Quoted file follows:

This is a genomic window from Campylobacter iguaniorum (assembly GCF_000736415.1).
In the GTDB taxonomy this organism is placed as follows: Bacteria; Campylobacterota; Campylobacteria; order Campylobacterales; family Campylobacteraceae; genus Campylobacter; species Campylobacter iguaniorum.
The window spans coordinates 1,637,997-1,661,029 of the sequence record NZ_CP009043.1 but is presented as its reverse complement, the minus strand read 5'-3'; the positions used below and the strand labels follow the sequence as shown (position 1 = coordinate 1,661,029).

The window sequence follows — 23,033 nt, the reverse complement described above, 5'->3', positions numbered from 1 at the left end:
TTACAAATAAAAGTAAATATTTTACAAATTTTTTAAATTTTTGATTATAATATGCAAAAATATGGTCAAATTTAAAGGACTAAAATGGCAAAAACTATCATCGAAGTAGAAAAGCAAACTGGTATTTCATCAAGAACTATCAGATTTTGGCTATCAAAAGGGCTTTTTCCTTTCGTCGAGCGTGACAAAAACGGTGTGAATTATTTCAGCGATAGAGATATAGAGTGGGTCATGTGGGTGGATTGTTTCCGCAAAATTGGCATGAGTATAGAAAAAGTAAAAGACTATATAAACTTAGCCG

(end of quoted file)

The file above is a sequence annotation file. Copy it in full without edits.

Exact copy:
This is a genomic window from Campylobacter iguaniorum (assembly GCF_000736415.1).
In the GTDB taxonomy this organism is placed as follows: Bacteria; Campylobacterota; Campylobacteria; order Campylobacterales; family Campylobacteraceae; genus Campylobacter; species Campylobacter iguaniorum.
The window spans coordinates 1,637,997-1,661,029 of the sequence record NZ_CP009043.1 but is presented as its reverse complement, the minus strand read 5'-3'; the positions used below and the strand labels follow the sequence as shown (position 1 = coordinate 1,661,029).

The window sequence follows — 23,033 nt, the reverse complement described above, 5'->3', positions numbered from 1 at the left end:
TTACAAATAAAAGTAAATATTTTACAAATTTTTTAAATTTTTGATTATAATATGCAAAAATATGGTCAAATTTAAAGGACTAAAATGGCAAAAACTATCATCGAAGTAGAAAAGCAAACTGGTATTTCATCAAGAACTATCAGATTTTGGCTATCAAAAGGGCTTTTTCCTTTCGTCGAGCGTGACAAAAACGGTGTGAATTATTTCAGCGATAGAGATATAGAGTGGGTCATGTGGGTGGATTGTTTCCGCAAAATTGGCATGAGTATAGAAAAAGTAAAAGACTATATAAACTTAGCCG